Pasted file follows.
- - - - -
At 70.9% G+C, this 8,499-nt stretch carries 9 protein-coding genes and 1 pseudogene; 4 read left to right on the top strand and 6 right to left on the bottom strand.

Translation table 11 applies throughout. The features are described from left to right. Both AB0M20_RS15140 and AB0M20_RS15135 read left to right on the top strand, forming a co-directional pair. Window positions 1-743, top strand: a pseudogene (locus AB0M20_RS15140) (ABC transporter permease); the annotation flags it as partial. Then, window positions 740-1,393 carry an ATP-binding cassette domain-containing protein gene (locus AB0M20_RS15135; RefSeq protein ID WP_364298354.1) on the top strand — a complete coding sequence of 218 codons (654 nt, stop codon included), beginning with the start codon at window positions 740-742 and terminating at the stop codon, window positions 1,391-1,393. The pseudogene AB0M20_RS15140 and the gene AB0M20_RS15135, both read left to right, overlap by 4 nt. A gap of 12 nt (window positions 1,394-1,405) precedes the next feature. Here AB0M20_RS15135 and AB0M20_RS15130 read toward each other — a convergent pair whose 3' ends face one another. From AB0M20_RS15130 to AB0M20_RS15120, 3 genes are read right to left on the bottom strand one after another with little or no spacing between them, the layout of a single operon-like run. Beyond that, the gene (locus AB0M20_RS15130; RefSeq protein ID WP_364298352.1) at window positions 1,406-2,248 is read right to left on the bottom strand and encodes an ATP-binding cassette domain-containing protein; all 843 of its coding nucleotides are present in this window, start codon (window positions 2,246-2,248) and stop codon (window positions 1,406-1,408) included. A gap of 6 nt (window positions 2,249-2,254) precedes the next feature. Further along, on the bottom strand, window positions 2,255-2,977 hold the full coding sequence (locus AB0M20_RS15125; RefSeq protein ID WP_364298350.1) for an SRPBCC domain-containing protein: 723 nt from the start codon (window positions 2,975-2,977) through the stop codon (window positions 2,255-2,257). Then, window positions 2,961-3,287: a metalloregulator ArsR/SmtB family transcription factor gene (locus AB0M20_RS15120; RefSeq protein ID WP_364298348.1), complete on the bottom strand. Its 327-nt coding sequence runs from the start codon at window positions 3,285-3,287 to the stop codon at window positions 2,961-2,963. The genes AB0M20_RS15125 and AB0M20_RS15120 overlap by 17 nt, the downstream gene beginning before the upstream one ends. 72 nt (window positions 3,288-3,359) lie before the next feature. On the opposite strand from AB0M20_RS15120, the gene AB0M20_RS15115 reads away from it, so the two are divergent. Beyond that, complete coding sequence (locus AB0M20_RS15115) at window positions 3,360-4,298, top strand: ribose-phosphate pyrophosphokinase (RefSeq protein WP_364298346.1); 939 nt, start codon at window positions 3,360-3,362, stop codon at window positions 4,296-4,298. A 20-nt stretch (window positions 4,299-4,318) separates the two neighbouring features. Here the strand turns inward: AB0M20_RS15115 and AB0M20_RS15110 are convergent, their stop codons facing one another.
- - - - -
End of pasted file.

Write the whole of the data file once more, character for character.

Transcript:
At 70.9% G+C, this 8,499-nt stretch carries 9 protein-coding genes and 1 pseudogene; 4 read left to right on the top strand and 6 right to left on the bottom strand.

Translation table 11 applies throughout. The features are described from left to right. Both AB0M20_RS15140 and AB0M20_RS15135 read left to right on the top strand, forming a co-directional pair. Window positions 1-743, top strand: a pseudogene (locus AB0M20_RS15140) (ABC transporter permease); the annotation flags it as partial. Then, window positions 740-1,393 carry an ATP-binding cassette domain-containing protein gene (locus AB0M20_RS15135; RefSeq protein ID WP_364298354.1) on the top strand — a complete coding sequence of 218 codons (654 nt, stop codon included), beginning with the start codon at window positions 740-742 and terminating at the stop codon, window positions 1,391-1,393. The pseudogene AB0M20_RS15140 and the gene AB0M20_RS15135, both read left to right, overlap by 4 nt. A gap of 12 nt (window positions 1,394-1,405) precedes the next feature. Here AB0M20_RS15135 and AB0M20_RS15130 read toward each other — a convergent pair whose 3' ends face one another. From AB0M20_RS15130 to AB0M20_RS15120, 3 genes are read right to left on the bottom strand one after another with little or no spacing between them, the layout of a single operon-like run. Beyond that, the gene (locus AB0M20_RS15130; RefSeq protein ID WP_364298352.1) at window positions 1,406-2,248 is read right to left on the bottom strand and encodes an ATP-binding cassette domain-containing protein; all 843 of its coding nucleotides are present in this window, start codon (window positions 2,246-2,248) and stop codon (window positions 1,406-1,408) included. A gap of 6 nt (window positions 2,249-2,254) precedes the next feature. Further along, on the bottom strand, window positions 2,255-2,977 hold the full coding sequence (locus AB0M20_RS15125; RefSeq protein ID WP_364298350.1) for an SRPBCC domain-containing protein: 723 nt from the start codon (window positions 2,975-2,977) through the stop codon (window positions 2,255-2,257). Then, window positions 2,961-3,287: a metalloregulator ArsR/SmtB family transcription factor gene (locus AB0M20_RS15120; RefSeq protein ID WP_364298348.1), complete on the bottom strand. Its 327-nt coding sequence runs from the start codon at window positions 3,285-3,287 to the stop codon at window positions 2,961-2,963. The genes AB0M20_RS15125 and AB0M20_RS15120 overlap by 17 nt, the downstream gene beginning before the upstream one ends. 72 nt (window positions 3,288-3,359) lie before the next feature. On the opposite strand from AB0M20_RS15120, the gene AB0M20_RS15115 reads away from it, so the two are divergent. Beyond that, complete coding sequence (locus AB0M20_RS15115) at window positions 3,360-4,298, top strand: ribose-phosphate pyrophosphokinase (RefSeq protein WP_364298346.1); 939 nt, start codon at window positions 3,360-3,362, stop codon at window positions 4,296-4,298. A 20-nt stretch (window positions 4,299-4,318) separates the two neighbouring features. Here the strand turns inward: AB0M20_RS15115 and AB0M20_RS15110 are convergent, their stop codons facing one another.